For example, often in a high-performance network app, you will have some kind of multiplexor (or more than one) for your connections, so you don't have a thread per connection. But people often make the mistake of doing too much in the multiplexor's thread. The multiplexor should ideally only exist to be able to pull data off the socket, chop it up into packets that make sense, and hand it off to some kind of thread pool to do actual processing. Anything more and your multiplexor can't get back to retrieving the next bit of data fast enough.

          Similarly, when moving data from a multiplexor to a thread pool, you should be a) moving in bulk (lock the queue once, not once per message), AND you should be using the Least Loaded pattern - where each thread in the pool has its OWN queue, and you move the entire batch of messages to the thread that is least loaded, and next time the multiplexor has another batch, it will move it to a different thread because IT is least loaded. Assuming your processing takes longer than the data takes to be split into packets (IT SHOULD!), then all your threads will still be busy, but there will be no lock contention between them, and occasional lock contention ONCE when they get a new batch of messages to process.

          Finally, decouple your I/O-bound processes. Make your I/O bound things (eg. reporting via. socket back to some kind of stats/reporting system) happen in their own thread if they are allowed to block. And make sure your worker threads aren't waiting to give the I/O bound thread data - in this case, a similar pattern to the above in reverse works well - where each thread PUSHING to the I/O bound thread has its own queue, and your I/O bound thread has its own queue, and when it is empty, it just collects the swaps from all the worker queues (or just the next one in a round-robin fashion), so the workers can put data onto those queues at its leisure again, without lock contention with each other.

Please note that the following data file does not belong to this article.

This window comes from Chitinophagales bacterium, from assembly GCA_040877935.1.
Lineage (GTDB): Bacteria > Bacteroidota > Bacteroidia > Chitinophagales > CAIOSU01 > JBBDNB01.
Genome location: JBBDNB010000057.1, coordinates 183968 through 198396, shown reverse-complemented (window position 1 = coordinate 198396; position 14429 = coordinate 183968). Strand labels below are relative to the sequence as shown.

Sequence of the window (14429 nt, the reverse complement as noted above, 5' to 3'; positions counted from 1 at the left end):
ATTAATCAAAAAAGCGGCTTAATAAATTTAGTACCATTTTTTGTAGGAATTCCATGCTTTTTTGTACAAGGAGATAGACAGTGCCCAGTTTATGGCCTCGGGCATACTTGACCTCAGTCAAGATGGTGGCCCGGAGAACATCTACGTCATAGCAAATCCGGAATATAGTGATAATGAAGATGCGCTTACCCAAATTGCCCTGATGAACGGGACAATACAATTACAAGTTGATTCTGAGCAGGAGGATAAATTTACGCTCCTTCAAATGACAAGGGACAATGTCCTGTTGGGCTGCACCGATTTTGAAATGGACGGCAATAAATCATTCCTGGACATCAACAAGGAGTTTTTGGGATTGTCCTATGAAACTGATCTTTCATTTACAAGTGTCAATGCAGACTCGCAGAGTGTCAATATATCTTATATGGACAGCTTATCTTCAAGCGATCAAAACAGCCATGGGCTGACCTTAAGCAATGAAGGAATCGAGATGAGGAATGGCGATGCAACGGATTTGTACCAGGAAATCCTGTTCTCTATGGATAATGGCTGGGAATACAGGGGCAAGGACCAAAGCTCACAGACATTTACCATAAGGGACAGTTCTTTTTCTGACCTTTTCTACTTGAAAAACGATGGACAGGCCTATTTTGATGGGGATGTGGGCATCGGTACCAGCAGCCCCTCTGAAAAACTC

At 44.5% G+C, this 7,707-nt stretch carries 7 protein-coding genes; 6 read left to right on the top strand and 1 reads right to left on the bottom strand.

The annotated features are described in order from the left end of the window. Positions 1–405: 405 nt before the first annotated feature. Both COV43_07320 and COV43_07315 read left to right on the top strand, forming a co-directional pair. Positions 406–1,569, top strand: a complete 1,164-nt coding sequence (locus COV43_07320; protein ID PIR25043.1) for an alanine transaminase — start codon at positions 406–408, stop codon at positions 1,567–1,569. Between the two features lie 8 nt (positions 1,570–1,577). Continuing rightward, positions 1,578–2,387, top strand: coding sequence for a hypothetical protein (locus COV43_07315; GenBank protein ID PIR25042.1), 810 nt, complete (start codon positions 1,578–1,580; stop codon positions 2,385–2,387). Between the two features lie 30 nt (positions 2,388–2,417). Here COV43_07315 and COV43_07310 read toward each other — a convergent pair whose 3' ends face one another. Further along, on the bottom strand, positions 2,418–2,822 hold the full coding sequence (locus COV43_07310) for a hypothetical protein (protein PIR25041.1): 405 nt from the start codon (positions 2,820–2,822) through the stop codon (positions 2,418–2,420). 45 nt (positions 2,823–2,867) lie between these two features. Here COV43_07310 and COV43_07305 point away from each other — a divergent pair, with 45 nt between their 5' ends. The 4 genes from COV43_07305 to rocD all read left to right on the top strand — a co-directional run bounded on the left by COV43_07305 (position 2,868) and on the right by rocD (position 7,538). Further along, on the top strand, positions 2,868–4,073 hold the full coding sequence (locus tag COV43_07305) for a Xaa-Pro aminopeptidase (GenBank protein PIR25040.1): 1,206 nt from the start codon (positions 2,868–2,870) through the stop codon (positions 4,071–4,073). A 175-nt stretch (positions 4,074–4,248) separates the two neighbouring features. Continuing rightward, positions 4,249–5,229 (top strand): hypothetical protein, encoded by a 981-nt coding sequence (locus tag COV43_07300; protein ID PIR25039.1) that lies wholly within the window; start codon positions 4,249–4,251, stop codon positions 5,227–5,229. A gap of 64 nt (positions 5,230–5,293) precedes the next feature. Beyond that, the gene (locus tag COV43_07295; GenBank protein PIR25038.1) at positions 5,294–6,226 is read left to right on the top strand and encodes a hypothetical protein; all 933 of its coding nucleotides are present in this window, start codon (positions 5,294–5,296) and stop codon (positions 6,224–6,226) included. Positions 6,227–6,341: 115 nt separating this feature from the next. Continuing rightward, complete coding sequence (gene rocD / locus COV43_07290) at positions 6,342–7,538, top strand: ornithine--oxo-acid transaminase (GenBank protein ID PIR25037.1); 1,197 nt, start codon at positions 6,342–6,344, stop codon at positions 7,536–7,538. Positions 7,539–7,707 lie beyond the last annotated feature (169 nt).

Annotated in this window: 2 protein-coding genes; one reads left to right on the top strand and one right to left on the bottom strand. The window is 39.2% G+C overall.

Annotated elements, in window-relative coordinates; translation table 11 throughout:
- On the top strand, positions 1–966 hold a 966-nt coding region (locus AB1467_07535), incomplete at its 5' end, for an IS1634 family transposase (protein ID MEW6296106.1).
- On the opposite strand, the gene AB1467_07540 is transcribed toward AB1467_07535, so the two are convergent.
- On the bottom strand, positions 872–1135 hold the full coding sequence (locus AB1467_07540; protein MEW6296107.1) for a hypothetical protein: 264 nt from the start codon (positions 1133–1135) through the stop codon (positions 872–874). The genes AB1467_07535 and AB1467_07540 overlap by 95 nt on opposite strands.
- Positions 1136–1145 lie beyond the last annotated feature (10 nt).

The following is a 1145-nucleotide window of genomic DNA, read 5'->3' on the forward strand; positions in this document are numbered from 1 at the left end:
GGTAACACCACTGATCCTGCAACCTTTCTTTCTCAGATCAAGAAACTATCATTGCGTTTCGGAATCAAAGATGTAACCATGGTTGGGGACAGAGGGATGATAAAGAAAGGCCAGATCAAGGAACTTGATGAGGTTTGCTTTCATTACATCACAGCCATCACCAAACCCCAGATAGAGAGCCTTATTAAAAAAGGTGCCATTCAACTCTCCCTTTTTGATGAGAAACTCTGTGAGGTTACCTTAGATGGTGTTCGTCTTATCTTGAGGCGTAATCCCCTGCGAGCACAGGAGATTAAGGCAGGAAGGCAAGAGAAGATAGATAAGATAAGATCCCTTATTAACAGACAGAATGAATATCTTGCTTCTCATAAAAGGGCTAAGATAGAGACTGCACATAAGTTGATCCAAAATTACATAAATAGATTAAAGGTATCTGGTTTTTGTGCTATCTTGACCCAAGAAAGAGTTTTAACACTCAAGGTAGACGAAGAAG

Never underestimate the value of your memory - if you are doing something like reporting to a stats/reporting server via. socket, you should implement some kind of Store and Forward system. This is both for integrity (if your app crashes, you still have the data to send), and so you don't blow your memory. This is also true if you are doing SQL inserts to an off-system database server - spool it out to local disk (local solid-state is even better!) and then just have a thread continually reading from disk and doing the inserts - in a thread not touched by anything else. And make sure your SAF uses *CYCLING FILES* that cycle on max size AND time - you don't want to keep appending to a file that can never be erased - and preferably, make that file a memory mapped file. Similarly, when sending data to your end-users, make sure you can overflow the data to disk so you don't have 3mb data sitting in memory for a single client, who happens to be too slow to take it fast enough.

          And last thing, make sure you have architected things in a way that you can simply start up a new instance on another machine, and both machines can work IN TANDEM, allowing you to just throw hardware at the problem once you reach your hardware's limit. I've personally scaled up an app from about 20 machines to over 650 by ensuring the collector could handle multiple collections - and even making sure I could run multiple collectors side-by-side for when the data is too much for one collector to crunch.

          I don't know of any papers on this, but this is my experience writing extremely high performance network apps


          [ This post was originally written by Preston on slashdot. Reproduced here with his permission. If you have an interesting comment or a writeup you want to share on this blog, please forward it to me or submit a comment to this post ]


          August 27, 2007

          Loadbalancer for horizontal web scaling: What questions to ask before implementing one.

          A single server, today, can handle an amazing amount of traffic. But sooner or later most organizations figure out that they need more and talk about choosing between horizontal and vertical scaling. If you work for such an organization and also happen to manage networking devices, you might find a couple of loadbalancers on your desk one day along with a yellow sticky note with a deadline on it.